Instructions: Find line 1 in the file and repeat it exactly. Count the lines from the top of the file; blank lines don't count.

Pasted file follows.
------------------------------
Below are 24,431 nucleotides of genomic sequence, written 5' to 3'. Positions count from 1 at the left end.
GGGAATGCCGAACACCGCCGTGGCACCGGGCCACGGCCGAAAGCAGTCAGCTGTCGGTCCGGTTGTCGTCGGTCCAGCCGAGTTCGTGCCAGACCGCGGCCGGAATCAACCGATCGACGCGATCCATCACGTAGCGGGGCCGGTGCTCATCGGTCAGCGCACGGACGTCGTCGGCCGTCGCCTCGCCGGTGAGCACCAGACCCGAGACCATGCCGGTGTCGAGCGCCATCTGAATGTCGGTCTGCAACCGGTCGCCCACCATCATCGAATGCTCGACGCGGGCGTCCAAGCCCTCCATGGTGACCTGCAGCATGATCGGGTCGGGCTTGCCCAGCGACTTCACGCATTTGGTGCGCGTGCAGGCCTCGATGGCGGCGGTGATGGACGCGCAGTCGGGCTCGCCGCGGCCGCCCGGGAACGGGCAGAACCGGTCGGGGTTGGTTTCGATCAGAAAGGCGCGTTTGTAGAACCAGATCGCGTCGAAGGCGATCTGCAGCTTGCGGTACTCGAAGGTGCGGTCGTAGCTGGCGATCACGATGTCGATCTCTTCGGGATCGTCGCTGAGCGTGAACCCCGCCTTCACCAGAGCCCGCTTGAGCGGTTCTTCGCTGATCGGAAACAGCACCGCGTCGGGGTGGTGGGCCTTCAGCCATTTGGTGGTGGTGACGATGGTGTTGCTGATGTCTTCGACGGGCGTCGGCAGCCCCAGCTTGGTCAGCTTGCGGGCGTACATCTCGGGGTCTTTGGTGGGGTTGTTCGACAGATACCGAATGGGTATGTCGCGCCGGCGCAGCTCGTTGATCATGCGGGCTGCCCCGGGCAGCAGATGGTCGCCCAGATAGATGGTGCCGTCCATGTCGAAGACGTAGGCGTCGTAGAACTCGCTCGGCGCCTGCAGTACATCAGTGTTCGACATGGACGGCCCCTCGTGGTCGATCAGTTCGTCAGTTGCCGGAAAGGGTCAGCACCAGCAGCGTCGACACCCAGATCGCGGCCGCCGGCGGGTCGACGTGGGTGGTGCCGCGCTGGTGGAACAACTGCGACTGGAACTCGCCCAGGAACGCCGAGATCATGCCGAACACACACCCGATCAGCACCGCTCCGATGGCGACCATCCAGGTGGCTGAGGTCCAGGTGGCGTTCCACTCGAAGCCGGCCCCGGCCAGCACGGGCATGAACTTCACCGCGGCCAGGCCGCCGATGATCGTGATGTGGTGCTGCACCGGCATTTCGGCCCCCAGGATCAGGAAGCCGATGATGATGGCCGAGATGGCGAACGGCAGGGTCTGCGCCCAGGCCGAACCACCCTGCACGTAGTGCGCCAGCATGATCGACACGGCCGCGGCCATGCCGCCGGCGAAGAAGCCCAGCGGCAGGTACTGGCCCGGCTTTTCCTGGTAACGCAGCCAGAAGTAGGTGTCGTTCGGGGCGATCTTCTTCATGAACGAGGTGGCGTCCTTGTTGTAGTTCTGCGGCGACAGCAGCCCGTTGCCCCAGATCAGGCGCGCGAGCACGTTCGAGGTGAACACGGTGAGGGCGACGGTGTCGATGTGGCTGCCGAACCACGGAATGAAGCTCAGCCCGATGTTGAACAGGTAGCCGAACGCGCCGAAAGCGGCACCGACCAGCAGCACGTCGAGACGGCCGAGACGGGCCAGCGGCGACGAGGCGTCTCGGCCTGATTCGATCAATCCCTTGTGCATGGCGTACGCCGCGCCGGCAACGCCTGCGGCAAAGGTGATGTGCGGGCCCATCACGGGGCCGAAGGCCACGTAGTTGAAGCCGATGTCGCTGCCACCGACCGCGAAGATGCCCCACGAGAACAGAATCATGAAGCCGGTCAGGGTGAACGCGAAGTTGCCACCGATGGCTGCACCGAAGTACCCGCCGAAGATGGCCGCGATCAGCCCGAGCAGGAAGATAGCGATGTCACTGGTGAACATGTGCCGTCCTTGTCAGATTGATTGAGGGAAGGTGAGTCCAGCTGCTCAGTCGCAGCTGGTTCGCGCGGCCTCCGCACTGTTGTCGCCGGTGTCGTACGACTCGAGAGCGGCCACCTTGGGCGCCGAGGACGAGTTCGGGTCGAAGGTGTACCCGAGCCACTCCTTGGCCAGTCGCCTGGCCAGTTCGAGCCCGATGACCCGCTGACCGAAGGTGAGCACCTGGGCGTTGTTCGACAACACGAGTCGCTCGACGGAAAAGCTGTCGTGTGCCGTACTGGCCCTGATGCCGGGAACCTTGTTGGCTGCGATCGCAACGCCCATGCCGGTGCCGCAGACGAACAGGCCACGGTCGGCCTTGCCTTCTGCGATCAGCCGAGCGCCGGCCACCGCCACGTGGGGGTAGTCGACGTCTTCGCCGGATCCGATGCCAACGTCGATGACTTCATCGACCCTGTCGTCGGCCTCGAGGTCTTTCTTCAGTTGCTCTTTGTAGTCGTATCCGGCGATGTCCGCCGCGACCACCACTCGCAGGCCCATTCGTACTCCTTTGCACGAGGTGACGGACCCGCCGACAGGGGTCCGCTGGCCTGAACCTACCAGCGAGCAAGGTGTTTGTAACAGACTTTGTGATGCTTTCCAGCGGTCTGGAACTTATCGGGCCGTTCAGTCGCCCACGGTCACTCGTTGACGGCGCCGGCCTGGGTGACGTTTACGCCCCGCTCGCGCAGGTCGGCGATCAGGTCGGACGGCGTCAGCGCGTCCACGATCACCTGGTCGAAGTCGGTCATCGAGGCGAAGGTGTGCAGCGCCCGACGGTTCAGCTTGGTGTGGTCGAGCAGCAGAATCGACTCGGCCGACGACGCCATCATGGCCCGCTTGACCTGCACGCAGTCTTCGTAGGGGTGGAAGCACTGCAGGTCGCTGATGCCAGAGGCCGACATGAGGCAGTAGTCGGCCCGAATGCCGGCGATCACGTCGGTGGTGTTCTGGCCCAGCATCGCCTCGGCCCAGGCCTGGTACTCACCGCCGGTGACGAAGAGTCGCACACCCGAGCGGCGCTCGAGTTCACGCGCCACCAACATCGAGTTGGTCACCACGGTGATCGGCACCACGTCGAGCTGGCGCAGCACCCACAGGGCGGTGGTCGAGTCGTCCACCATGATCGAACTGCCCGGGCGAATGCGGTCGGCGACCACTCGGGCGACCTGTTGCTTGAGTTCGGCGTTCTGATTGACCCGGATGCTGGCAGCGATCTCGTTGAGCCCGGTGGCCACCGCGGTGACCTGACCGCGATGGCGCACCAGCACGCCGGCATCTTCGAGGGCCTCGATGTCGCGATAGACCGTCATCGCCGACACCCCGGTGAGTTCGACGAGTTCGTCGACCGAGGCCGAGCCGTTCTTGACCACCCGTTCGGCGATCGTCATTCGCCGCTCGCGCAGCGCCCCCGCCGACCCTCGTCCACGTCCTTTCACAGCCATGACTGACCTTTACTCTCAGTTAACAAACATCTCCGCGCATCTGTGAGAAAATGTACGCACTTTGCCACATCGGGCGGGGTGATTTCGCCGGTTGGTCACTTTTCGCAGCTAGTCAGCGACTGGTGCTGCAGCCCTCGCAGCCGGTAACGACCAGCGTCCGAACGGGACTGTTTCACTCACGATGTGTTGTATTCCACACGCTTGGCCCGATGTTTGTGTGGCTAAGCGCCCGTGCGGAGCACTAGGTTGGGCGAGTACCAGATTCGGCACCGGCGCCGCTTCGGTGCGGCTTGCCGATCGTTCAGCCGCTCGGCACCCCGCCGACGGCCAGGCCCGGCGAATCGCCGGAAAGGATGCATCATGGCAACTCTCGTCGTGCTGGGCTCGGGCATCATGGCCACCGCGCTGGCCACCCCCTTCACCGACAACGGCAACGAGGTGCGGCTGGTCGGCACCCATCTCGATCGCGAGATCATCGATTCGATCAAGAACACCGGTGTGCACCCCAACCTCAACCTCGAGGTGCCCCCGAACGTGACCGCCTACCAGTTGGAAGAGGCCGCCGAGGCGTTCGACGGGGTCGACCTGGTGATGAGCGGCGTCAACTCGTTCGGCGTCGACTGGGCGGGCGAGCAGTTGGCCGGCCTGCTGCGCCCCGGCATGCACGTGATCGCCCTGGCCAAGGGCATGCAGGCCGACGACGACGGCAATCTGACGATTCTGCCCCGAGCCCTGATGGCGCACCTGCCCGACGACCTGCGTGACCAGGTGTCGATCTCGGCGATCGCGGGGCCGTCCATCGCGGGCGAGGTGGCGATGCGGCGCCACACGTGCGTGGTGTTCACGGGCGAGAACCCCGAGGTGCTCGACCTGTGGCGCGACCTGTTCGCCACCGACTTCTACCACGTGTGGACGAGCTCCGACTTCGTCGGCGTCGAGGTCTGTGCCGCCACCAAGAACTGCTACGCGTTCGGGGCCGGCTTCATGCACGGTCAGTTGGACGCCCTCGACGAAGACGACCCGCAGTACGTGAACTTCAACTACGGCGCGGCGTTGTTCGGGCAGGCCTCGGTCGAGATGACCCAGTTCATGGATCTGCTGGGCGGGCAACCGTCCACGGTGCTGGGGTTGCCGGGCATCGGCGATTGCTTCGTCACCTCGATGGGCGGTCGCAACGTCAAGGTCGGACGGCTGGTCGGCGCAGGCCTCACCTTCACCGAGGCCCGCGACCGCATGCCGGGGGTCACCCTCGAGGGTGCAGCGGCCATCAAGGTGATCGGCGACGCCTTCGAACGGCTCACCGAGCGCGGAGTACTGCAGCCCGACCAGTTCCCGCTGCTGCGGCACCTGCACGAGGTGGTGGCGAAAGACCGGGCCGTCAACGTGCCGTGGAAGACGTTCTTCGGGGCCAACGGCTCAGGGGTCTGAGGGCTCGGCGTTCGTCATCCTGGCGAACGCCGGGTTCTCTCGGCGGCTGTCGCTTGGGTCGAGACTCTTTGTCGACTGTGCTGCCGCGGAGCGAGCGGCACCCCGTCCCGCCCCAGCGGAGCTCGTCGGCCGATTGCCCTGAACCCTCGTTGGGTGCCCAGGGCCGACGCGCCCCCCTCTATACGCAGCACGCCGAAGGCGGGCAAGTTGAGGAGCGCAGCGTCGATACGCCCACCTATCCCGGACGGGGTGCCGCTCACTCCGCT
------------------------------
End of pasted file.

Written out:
Below are 24,431 nucleotides of genomic sequence, written 5' to 3'. Positions count from 1 at the left end.